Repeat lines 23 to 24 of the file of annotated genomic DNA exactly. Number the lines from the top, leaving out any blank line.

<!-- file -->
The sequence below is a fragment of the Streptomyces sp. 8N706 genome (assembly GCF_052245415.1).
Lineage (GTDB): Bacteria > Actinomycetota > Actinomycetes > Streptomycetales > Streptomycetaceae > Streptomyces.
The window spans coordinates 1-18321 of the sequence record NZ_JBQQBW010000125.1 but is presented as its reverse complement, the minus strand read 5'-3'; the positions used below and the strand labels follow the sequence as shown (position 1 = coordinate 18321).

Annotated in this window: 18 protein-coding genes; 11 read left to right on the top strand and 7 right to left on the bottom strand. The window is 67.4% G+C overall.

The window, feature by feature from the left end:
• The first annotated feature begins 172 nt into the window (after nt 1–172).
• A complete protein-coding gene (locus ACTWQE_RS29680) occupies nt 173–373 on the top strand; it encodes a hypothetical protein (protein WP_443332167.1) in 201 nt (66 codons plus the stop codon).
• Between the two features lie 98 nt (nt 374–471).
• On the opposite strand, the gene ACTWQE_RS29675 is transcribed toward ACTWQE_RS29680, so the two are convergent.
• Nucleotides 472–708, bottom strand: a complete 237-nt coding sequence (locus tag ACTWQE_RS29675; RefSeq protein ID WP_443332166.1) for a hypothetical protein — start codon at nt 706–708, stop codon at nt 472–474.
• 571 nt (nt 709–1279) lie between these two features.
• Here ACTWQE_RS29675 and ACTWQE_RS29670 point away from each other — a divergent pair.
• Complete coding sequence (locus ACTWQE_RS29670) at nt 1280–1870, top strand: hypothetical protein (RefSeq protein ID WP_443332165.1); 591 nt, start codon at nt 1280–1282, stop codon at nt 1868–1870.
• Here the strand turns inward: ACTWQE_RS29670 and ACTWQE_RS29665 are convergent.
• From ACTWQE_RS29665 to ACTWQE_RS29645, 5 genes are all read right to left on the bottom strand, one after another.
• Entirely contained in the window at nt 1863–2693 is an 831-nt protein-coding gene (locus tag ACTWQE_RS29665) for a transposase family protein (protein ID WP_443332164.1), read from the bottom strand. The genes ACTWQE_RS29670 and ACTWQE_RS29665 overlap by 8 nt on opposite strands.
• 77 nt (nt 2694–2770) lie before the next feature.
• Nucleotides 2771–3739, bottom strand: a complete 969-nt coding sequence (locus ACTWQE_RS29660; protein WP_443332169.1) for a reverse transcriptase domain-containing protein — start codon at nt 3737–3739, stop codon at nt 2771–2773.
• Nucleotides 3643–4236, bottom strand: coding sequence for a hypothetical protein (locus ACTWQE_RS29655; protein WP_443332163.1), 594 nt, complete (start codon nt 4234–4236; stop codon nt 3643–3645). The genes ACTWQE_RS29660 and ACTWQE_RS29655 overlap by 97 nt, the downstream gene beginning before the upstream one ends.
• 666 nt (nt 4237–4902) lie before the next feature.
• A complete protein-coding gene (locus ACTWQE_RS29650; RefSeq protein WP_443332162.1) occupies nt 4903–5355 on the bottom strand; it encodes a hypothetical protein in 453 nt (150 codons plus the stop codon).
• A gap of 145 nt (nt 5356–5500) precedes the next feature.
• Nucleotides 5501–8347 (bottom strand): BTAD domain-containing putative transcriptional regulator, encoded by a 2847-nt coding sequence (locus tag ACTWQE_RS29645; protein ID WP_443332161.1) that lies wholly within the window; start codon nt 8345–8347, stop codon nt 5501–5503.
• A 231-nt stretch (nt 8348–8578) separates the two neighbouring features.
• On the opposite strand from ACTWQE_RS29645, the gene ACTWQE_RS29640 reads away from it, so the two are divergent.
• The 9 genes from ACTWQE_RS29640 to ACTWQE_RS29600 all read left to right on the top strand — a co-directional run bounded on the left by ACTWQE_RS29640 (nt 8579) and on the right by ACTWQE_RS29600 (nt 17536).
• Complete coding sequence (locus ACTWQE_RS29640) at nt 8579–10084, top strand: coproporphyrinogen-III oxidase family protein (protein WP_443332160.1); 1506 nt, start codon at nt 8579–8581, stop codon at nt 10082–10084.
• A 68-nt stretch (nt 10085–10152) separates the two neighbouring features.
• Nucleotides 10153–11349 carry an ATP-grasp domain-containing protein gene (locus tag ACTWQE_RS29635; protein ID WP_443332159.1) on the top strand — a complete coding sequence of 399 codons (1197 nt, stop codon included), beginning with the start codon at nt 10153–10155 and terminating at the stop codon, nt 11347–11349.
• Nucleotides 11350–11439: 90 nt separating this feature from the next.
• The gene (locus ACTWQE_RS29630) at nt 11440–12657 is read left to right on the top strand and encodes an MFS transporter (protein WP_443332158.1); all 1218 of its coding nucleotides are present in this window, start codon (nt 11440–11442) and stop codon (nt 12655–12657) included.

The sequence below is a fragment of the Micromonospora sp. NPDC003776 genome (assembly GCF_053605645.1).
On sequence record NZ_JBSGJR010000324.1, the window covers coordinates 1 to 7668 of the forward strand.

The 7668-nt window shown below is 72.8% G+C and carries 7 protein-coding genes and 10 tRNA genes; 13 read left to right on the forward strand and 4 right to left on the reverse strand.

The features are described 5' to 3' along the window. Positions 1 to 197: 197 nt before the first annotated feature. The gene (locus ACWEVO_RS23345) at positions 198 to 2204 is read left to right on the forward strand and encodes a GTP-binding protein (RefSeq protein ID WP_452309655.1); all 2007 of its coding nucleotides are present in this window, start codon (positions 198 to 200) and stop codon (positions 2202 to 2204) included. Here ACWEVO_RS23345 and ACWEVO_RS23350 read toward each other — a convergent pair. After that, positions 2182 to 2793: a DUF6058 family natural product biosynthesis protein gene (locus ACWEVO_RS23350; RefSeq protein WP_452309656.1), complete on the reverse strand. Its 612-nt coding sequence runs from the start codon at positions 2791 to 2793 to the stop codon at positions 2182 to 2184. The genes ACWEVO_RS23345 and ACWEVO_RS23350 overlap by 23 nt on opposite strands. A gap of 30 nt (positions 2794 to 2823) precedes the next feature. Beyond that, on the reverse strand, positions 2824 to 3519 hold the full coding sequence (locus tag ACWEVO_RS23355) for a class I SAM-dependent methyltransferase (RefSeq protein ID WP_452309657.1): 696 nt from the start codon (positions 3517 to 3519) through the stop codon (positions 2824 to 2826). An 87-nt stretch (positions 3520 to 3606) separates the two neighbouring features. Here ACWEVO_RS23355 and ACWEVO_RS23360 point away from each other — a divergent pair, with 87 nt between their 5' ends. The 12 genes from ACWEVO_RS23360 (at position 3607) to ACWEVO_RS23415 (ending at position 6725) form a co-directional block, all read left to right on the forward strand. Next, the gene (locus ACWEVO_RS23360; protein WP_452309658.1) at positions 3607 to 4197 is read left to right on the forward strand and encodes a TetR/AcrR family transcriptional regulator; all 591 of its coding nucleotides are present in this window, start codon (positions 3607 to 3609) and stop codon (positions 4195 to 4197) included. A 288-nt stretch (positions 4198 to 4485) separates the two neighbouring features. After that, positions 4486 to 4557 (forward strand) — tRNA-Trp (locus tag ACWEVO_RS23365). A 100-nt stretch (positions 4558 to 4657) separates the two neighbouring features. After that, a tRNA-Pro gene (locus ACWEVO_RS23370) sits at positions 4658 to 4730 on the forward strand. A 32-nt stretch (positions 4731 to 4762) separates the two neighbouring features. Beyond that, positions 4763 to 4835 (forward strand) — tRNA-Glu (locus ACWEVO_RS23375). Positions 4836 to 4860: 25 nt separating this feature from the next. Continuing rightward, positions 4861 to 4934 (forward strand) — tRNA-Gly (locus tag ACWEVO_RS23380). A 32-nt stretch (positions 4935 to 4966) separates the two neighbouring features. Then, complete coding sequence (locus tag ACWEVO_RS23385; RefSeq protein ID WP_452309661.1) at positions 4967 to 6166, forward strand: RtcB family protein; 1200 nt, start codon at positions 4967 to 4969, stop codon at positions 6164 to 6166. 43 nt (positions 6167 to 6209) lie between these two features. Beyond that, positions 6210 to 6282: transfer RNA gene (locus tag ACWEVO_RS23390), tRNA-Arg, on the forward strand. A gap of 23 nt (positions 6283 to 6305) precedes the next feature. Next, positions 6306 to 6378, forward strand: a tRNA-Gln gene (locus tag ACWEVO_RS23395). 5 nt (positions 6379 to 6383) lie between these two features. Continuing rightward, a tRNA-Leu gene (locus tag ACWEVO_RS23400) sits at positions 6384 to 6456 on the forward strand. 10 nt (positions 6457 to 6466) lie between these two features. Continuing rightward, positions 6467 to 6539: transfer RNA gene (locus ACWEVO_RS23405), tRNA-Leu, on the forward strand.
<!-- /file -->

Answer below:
• Nucleotides 5501–8347 (bottom strand): BTAD domain-containing putative transcriptional regulator, encoded by a 2847-nt coding sequence (locus tag ACTWQE_RS29645; protein ID WP_443332161.1) that lies wholly within the window; start codon nt 8345–8347, stop codon nt 5501–5503.
• A 231-nt stretch (nt 8348–8578) separates the two neighbouring features.